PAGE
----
Plenary Announced: Titus Winters

We are pleased to announce our remaining plenary speaker for CppCon 2017: Titus Winters.

Titus WintersTitus leads Google’s C++ common libraries project and is one of four arbiters of Google’s official C++ style guidelines. For the last 6 years, Titus has been organizing, maintaining, and evolving the foundational components of Google’s C++ codebase using modern automation and tooling. Titus also designed much of Google’s internal C++ training curriculum, and reinvented Google’s C++ mentorship program. Prior to tackling these large scale C++ challenges, Titus worked on networking APIs in embedded systems.

As a member of the C++ standards committee, Titus focuses his efforts on the evolution of the standard library and is the incoming chair of the Library Evolution Working Group. In addition, Titus is an active speaker in the broader C++ industry and community, advocating for more scalable and maintainable coding guidelines and practices.

He has also been known to have deep thoughts about the card game Hanabi and the proper preparation of classic cocktails, although sometimes these run at cross purposes.

Titus’ presentation, C++ as a “Live at Head” Language,  will start with an exciting announcement; we’re keeping the details to ourselves until CppCon 2017.

CppCon 2017 Program Available

Bjarne StroustrupThe program for CppCon 2017 is now live!

We’ll have over 100 regular sessions delivered by the best C++ presenters in the industry, many returning from previous years as well as some exciting new voices. We’ll have six or seven concurrent tracks full of sessions containing C++ best practices and what you need to know about C++17. In addition, we’ll have panels, lightning talks, workshops, and some awesome headline speakers.

Speaking of headliners, it’s our pleasure to announce that Bjarne Stroustrup, the creator of C++ and Texas A&M University Distinguished Professor, will be returning this September to give the opening keynote, Learning and Teaching Modern C++:

We – attendees at CppCon – are all teachers. Some teach for a living; many occasionally teach a course or give a lecture; essentially all give advice about how to learn C++ or how to use C++. The communities we address are incredibly diverse.

What do we teach, and why? Who do we teach, and how? What is “modern C++”? How do we avoid pushing our own mistakes onto innocent learners?

Teaching C++ implies a view of what C++ is; there is no value-neutral teaching. What teaching tools and support do we need? Consider libraries, compiler support, and tools for learners.

Most of the program is published, but we are still working a few surprises, so keep checking back.

We’d like to thank the Program Committee, our speakers, and the many professionals who proposed talks which we, unfortunately, just couldn’t squeeze in this year. Thank you for your hard work and enthusiastic support for this year’s program!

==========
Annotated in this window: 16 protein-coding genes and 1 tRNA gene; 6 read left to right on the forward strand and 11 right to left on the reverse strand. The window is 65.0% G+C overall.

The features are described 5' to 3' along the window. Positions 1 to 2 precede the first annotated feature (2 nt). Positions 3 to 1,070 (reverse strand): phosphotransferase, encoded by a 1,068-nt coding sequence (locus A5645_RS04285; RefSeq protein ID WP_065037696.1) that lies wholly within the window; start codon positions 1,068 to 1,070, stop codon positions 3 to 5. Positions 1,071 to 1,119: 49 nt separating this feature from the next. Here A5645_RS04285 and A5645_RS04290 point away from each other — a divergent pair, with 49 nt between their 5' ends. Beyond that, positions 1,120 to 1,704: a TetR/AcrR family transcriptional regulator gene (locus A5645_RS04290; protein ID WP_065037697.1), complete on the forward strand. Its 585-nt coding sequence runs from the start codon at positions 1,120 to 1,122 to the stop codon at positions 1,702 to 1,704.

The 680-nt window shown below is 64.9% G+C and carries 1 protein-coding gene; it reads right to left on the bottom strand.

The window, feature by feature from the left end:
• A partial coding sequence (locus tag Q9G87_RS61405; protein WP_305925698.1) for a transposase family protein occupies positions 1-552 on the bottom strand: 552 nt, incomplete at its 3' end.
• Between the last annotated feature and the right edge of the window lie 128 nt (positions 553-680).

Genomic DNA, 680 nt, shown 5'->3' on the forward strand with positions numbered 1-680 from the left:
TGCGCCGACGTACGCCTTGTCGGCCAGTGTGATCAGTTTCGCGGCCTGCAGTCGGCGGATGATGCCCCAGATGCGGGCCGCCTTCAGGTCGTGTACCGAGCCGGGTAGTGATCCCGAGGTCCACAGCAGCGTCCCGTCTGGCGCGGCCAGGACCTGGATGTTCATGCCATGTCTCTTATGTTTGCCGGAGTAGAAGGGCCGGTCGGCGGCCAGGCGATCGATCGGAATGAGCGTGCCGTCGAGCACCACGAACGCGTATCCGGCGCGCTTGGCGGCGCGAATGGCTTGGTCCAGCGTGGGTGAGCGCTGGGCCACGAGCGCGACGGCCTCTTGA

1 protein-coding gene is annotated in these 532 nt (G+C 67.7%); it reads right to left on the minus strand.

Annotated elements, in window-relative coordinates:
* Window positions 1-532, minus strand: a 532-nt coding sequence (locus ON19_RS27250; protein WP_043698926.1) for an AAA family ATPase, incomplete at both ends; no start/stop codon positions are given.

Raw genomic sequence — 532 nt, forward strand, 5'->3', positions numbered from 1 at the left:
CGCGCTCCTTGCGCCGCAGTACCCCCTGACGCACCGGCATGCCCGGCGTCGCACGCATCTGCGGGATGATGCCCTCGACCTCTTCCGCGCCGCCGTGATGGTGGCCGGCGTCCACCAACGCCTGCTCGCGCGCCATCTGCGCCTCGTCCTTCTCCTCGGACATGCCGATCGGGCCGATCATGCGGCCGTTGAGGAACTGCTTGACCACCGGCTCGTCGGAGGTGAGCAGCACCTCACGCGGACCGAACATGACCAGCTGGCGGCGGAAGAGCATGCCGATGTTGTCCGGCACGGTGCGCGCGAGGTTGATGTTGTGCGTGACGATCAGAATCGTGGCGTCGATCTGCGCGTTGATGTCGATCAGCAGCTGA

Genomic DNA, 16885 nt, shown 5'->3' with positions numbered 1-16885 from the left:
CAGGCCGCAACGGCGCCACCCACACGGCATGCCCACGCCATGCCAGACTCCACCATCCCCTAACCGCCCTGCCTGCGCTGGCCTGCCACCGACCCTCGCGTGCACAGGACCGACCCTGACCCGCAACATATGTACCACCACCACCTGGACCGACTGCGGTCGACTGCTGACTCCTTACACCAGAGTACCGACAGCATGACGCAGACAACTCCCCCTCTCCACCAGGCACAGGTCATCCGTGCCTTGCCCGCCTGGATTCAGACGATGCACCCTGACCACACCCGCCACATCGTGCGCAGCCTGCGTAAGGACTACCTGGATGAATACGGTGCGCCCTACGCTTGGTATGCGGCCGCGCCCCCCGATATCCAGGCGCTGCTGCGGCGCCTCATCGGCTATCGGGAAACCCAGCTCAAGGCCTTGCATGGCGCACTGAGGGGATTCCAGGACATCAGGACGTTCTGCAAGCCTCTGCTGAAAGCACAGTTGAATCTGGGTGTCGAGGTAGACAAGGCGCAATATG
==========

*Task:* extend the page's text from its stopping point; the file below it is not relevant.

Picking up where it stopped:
2017 is going to be a great year for C++! Register here to join us.

David Schwartz Keynote and Jason Turner Plenary

David Schwartz, the Chief Cryptographer of the Ripple distributed payment system, will be giving a keynote this year at CppCon! David, also known as “JoelKatz”, is a respected voice in the crypto-currency community. Prior to working on Ripple, David developed secure messaging and cloud storage software for government and military applications. He’ll talk about Developing Blockchain Software:

This talk will explain what public blockchain systems like Bitcoin and Ripple are, the unique challenges of developing software for them, and how C++ helps to meet these challenges.

Security issues are paramount. Blockchain systems are open source, have large attack surfaces, and can cause significant financial damage
if they have exploitable defects. Performance and scalability are also major concerns.

C++ provides a unique balance that helps meet these challenges. The language’s design makes it possible to catch bugs at compile time, write modular code that can be tested, develop flexible data structures and manage resources. Yet, where performance is critical, it does not obscure what your code is making the computer actually do.

The primary purpose of the talk is to explain what blockchains are, increase understanding of the unusual challenges developers of blockchain software experience, and to demonstrate why C++ is a good choice to address them.

We’ll also have a plenary talk by Jason Turner! Jason Turner is an independent contractor with 16 years of development experience. For the past 6 years he’s been specializing in cross platform development, scripting of C++ libraries, and automated testing and code quality analysis. He’s the co-creator and maintainer of the embedded scripting language for C++, ChaiScript, and author and curator of the forkable coding standards document. He’s also one of the co-hosts of the CppCast pod cast. We’re all excited about Jason’s plenary, Rich Code For Tiny Machines: A Simple Commodore 64 Game In C++17:

The Commodore 64 was released in 1982 and is the best selling computer model of all time. At 34 years old, even the most simple embedded processor today outperforms it. Join me on an exploration of how C++17 techniques can be utilized to write expressive, high performance, high level code for simple computers. Together we will create a game for this aging system.

You’ll leave the talk with a better understanding of what your compiler is capable of and be able to apply these ideas to create better code on modern systems

There’s still time to register for CppCon 2016! Come join us in September!

— Bryce Adelstein Lelbach

Program Published, Bjarne Stroustrup Keynote and T-Shirt Design Contest

Bjarne StroustrupThe full program for CppCon 2016 has been published! This year we have over 100 regular sessions, in addition to panels, lightning talks and some awesome keynote and plenary speakers. We’ll have six concurrent tracks running for most of the conference.

Speaking of keynotes, it’s our pleasure to announce that Bjarne Stroustrup, the creator of C++, will be returning to CppCon to give the opening keynote, The Evolution of C++: Past, Present, and Future: